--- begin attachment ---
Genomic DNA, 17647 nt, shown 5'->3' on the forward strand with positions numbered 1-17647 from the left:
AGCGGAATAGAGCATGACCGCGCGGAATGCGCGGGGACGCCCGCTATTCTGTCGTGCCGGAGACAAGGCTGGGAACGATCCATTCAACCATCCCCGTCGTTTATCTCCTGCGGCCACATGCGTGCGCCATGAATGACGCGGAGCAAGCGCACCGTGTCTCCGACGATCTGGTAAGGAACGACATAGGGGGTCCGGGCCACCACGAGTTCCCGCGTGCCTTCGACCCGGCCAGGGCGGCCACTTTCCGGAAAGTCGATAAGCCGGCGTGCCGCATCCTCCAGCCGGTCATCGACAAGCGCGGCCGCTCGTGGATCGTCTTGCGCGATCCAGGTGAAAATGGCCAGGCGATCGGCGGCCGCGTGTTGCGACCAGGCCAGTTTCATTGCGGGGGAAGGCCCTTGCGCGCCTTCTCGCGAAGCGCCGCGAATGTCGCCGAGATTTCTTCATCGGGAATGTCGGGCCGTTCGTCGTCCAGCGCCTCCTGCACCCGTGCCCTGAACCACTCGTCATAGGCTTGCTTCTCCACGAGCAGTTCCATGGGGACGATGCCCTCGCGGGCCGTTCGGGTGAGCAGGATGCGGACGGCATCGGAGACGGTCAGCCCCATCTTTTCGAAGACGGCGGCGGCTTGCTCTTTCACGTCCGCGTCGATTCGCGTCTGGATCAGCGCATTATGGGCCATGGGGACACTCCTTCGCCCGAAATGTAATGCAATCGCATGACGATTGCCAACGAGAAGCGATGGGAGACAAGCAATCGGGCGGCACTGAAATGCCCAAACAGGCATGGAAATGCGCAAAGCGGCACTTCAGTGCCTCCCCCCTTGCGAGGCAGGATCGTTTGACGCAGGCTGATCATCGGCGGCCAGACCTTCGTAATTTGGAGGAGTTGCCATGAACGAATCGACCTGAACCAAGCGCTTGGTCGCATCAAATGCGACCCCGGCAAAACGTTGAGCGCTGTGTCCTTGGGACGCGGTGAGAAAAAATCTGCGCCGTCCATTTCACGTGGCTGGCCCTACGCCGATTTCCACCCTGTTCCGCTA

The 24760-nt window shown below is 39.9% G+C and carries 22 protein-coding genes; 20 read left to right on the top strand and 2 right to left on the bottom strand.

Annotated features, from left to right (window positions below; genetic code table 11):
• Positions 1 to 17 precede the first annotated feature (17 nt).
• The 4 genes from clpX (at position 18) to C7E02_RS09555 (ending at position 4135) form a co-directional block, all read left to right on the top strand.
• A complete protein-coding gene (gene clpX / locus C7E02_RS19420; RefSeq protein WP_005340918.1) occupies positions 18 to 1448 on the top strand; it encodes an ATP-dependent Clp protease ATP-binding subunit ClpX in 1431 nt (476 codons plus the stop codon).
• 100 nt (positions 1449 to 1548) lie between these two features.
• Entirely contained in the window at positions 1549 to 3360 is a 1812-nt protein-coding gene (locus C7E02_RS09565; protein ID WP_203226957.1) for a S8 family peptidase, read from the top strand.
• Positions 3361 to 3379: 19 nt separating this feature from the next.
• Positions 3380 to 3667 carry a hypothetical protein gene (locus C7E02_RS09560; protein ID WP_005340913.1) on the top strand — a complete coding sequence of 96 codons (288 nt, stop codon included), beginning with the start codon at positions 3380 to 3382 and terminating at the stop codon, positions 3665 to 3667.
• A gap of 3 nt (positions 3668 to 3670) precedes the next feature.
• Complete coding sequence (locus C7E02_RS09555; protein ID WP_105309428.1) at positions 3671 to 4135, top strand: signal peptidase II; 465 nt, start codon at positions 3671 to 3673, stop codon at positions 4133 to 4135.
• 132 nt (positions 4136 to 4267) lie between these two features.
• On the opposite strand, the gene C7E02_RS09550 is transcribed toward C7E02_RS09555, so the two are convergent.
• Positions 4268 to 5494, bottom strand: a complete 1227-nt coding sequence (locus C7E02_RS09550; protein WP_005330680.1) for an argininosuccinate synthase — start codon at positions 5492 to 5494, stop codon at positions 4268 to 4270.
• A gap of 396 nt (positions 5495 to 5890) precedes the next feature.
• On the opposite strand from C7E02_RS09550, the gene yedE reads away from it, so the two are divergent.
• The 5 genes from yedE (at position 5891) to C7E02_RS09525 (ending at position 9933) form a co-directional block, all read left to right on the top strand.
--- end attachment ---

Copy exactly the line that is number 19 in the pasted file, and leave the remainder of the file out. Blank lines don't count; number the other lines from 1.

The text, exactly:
• The 5 genes from yedE (at position 5891) to C7E02_RS09525 (ending at position 9933) form a co-directional block, all read left to right on the top strand.